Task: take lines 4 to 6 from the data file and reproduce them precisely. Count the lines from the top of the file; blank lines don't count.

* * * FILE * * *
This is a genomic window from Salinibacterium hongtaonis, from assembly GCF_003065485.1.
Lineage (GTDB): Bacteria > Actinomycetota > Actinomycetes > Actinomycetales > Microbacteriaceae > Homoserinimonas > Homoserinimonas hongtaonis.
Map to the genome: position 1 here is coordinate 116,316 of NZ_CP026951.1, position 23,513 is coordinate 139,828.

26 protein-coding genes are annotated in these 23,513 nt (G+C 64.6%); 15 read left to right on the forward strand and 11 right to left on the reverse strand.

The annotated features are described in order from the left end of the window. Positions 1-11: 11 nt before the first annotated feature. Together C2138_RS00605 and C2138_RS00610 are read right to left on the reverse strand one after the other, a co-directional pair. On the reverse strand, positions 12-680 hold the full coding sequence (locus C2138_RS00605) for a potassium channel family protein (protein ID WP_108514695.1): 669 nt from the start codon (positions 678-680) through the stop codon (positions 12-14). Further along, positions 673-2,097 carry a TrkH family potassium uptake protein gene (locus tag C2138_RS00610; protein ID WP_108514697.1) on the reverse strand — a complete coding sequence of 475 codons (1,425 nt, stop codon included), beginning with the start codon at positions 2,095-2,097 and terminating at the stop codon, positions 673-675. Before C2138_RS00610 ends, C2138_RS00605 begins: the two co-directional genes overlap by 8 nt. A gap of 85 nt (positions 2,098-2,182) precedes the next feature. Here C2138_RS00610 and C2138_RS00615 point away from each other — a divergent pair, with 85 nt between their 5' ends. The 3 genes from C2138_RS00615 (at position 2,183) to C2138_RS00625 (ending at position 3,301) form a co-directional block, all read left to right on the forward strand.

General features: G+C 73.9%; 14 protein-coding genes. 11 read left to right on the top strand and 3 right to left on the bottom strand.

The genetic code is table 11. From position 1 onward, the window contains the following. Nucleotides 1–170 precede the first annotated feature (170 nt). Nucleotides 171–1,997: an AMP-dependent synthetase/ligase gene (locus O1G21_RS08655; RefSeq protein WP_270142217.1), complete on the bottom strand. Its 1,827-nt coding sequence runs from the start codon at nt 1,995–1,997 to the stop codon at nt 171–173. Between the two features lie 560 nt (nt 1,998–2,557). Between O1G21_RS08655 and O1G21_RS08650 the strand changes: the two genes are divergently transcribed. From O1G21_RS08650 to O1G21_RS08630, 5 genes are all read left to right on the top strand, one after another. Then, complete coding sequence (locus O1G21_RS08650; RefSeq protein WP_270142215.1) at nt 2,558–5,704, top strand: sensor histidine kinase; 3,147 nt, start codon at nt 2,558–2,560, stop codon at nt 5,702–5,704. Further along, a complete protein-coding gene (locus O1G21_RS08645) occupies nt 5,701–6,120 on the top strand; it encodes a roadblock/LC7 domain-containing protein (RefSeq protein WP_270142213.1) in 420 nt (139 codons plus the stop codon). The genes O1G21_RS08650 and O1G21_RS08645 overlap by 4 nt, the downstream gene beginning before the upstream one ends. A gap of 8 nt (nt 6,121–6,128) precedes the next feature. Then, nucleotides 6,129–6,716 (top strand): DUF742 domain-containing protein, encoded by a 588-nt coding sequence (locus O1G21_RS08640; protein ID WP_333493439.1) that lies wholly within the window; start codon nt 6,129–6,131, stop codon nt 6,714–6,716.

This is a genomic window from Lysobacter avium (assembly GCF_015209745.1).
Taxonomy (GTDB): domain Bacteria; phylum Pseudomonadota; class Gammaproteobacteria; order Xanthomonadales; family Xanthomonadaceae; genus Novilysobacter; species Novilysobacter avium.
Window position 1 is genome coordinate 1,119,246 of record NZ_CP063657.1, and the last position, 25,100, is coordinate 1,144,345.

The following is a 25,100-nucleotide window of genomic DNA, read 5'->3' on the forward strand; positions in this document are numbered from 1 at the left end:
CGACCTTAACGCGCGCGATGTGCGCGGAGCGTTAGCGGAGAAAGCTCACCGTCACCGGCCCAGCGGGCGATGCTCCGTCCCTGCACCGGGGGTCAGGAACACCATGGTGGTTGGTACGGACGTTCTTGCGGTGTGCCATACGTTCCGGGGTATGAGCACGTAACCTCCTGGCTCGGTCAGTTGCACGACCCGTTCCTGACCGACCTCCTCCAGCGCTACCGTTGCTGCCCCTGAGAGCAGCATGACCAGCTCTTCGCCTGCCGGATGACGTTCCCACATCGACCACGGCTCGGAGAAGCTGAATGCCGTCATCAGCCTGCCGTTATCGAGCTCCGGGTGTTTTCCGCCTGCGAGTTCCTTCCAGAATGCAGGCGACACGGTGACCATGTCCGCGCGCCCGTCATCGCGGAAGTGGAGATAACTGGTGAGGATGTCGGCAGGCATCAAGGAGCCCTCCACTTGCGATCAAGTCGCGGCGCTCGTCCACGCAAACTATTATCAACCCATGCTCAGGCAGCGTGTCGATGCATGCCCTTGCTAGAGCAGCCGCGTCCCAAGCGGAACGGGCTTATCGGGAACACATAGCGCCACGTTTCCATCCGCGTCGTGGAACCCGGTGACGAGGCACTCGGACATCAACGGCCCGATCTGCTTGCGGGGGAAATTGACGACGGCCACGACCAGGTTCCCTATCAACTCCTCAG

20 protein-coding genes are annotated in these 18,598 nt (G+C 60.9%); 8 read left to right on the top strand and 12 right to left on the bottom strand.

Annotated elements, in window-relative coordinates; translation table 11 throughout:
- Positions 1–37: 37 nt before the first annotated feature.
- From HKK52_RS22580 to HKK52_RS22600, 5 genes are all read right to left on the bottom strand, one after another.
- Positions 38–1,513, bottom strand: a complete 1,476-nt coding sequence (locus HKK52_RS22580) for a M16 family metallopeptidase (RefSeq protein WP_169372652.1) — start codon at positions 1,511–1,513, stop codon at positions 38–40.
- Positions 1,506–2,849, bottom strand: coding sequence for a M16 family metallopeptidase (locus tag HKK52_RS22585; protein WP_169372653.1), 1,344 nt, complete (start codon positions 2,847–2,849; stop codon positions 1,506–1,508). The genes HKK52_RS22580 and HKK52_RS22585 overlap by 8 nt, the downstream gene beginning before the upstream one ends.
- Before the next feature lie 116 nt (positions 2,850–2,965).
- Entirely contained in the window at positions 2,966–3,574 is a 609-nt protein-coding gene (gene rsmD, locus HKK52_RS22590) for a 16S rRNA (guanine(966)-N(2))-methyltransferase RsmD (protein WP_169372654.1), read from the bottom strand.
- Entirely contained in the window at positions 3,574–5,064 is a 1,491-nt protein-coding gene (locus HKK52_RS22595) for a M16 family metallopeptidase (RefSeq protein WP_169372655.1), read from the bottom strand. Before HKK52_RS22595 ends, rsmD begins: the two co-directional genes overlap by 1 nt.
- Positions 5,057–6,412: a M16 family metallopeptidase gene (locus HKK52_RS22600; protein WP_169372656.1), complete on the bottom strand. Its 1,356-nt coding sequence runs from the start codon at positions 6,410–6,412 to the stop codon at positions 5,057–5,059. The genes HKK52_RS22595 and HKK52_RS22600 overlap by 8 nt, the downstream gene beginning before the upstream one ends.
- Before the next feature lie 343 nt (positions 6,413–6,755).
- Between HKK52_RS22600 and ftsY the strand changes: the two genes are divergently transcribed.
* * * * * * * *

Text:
26 protein-coding genes are annotated in these 23,513 nt (G+C 64.6%); 15 read left to right on the forward strand and 11 right to left on the reverse strand.

The annotated features are described in order from the left end of the window. Positions 1-11: 11 nt before the first annotated feature. Together C2138_RS00605 and C2138_RS00610 are read right to left on the reverse strand one after the other, a co-directional pair. On the reverse strand, positions 12-680 hold the full coding sequence (locus C2138_RS00605) for a potassium channel family protein (protein ID WP_108514695.1): 669 nt from the start codon (positions 678-680) through the stop codon (positions 12-14). Further along, positions 673-2,097 carry a TrkH family potassium uptake protein gene (locus tag C2138_RS00610; protein ID WP_108514697.1) on the reverse strand — a complete coding sequence of 475 codons (1,425 nt, stop codon included), beginning with the start codon at positions 2,095-2,097 and terminating at the stop codon, positions 673-675. Before C2138_RS00610 ends, C2138_RS00605 begins: the two co-directional genes overlap by 8 nt. A gap of 85 nt (positions 2,098-2,182) precedes the next feature. Here C2138_RS00610 and C2138_RS00615 point away from each other — a divergent pair, with 85 nt between their 5' ends. The 3 genes from C2138_RS00615 (at position 2,183) to C2138_RS00625 (ending at position 3,301) form a co-directional block, all read left to right on the forward strand.

General features: G+C 73.9%; 14 protein-coding genes. 11 read left to right on the top strand and 3 right to left on the bottom strand.